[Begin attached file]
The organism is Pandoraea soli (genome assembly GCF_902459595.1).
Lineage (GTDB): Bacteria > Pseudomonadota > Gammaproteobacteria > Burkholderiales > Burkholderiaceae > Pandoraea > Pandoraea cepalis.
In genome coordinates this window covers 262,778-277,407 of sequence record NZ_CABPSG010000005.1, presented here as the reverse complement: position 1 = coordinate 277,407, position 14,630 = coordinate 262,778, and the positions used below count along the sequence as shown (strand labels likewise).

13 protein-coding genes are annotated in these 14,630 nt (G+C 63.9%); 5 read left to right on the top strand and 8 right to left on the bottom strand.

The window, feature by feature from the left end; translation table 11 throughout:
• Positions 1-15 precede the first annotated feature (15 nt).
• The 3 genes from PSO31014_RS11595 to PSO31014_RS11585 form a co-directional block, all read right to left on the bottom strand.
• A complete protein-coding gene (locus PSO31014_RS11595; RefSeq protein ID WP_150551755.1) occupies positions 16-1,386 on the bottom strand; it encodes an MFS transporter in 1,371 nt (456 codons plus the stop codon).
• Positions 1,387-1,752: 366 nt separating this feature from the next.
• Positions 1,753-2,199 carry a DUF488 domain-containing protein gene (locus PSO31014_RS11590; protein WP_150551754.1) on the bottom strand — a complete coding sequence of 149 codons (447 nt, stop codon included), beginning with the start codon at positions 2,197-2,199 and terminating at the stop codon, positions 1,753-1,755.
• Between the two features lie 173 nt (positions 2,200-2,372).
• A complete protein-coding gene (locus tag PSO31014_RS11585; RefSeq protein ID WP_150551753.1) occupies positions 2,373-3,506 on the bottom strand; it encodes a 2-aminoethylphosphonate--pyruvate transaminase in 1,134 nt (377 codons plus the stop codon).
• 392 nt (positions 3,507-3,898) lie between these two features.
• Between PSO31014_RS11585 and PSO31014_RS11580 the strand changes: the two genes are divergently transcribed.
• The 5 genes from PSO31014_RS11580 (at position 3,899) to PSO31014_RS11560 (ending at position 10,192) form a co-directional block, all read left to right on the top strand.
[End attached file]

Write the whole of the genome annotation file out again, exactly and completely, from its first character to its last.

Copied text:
The organism is Pandoraea soli (genome assembly GCF_902459595.1).
Lineage (GTDB): Bacteria > Pseudomonadota > Gammaproteobacteria > Burkholderiales > Burkholderiaceae > Pandoraea > Pandoraea cepalis.
In genome coordinates this window covers 262,778-277,407 of sequence record NZ_CABPSG010000005.1, presented here as the reverse complement: position 1 = coordinate 277,407, position 14,630 = coordinate 262,778, and the positions used below count along the sequence as shown (strand labels likewise).

13 protein-coding genes are annotated in these 14,630 nt (G+C 63.9%); 5 read left to right on the top strand and 8 right to left on the bottom strand.

The window, feature by feature from the left end; translation table 11 throughout:
• Positions 1-15 precede the first annotated feature (15 nt).
• The 3 genes from PSO31014_RS11595 to PSO31014_RS11585 form a co-directional block, all read right to left on the bottom strand.
• A complete protein-coding gene (locus PSO31014_RS11595; RefSeq protein ID WP_150551755.1) occupies positions 16-1,386 on the bottom strand; it encodes an MFS transporter in 1,371 nt (456 codons plus the stop codon).
• Positions 1,387-1,752: 366 nt separating this feature from the next.
• Positions 1,753-2,199 carry a DUF488 domain-containing protein gene (locus PSO31014_RS11590; protein WP_150551754.1) on the bottom strand — a complete coding sequence of 149 codons (447 nt, stop codon included), beginning with the start codon at positions 2,197-2,199 and terminating at the stop codon, positions 1,753-1,755.
• Between the two features lie 173 nt (positions 2,200-2,372).
• A complete protein-coding gene (locus tag PSO31014_RS11585; RefSeq protein ID WP_150551753.1) occupies positions 2,373-3,506 on the bottom strand; it encodes a 2-aminoethylphosphonate--pyruvate transaminase in 1,134 nt (377 codons plus the stop codon).
• 392 nt (positions 3,507-3,898) lie between these two features.
• Between PSO31014_RS11585 and PSO31014_RS11580 the strand changes: the two genes are divergently transcribed.
• The 5 genes from PSO31014_RS11580 (at position 3,899) to PSO31014_RS11560 (ending at position 10,192) form a co-directional block, all read left to right on the top strand.